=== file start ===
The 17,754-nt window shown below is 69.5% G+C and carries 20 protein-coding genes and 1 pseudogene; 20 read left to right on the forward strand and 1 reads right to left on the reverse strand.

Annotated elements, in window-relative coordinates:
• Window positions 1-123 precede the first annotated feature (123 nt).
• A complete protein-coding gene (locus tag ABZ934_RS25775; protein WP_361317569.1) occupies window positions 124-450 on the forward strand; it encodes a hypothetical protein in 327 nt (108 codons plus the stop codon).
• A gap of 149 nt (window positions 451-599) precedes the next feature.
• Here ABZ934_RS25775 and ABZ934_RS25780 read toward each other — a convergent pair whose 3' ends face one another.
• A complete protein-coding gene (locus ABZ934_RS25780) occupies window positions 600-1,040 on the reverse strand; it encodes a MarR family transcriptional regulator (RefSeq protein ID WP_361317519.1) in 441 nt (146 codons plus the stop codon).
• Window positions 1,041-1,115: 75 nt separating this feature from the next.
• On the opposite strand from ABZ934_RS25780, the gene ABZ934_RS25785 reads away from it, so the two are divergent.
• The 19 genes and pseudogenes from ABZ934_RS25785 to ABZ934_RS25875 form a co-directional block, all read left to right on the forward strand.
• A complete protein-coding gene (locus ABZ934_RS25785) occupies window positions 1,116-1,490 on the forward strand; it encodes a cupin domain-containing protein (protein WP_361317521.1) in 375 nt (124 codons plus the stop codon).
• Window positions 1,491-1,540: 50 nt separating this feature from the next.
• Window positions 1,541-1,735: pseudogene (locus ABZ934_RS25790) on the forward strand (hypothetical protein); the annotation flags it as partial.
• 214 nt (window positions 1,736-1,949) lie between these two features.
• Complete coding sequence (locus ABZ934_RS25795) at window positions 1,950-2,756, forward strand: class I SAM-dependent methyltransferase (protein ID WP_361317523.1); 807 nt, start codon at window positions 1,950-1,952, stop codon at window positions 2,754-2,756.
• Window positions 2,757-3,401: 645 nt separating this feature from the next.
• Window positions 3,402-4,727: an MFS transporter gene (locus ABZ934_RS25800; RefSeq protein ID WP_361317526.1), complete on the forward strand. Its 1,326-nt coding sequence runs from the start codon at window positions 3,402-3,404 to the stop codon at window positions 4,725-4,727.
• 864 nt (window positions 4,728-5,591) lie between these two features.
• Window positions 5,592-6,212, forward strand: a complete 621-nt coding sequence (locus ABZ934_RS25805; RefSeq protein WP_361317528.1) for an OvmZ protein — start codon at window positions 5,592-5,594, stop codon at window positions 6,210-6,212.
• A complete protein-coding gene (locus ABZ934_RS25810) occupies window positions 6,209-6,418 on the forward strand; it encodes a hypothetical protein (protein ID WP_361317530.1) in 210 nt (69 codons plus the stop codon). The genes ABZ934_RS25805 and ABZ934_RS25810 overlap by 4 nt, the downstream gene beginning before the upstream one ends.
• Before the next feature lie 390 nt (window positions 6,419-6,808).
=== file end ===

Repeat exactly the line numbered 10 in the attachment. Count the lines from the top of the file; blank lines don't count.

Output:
• The 19 genes and pseudogenes from ABZ934_RS25785 to ABZ934_RS25875 form a co-directional block, all read left to right on the forward strand.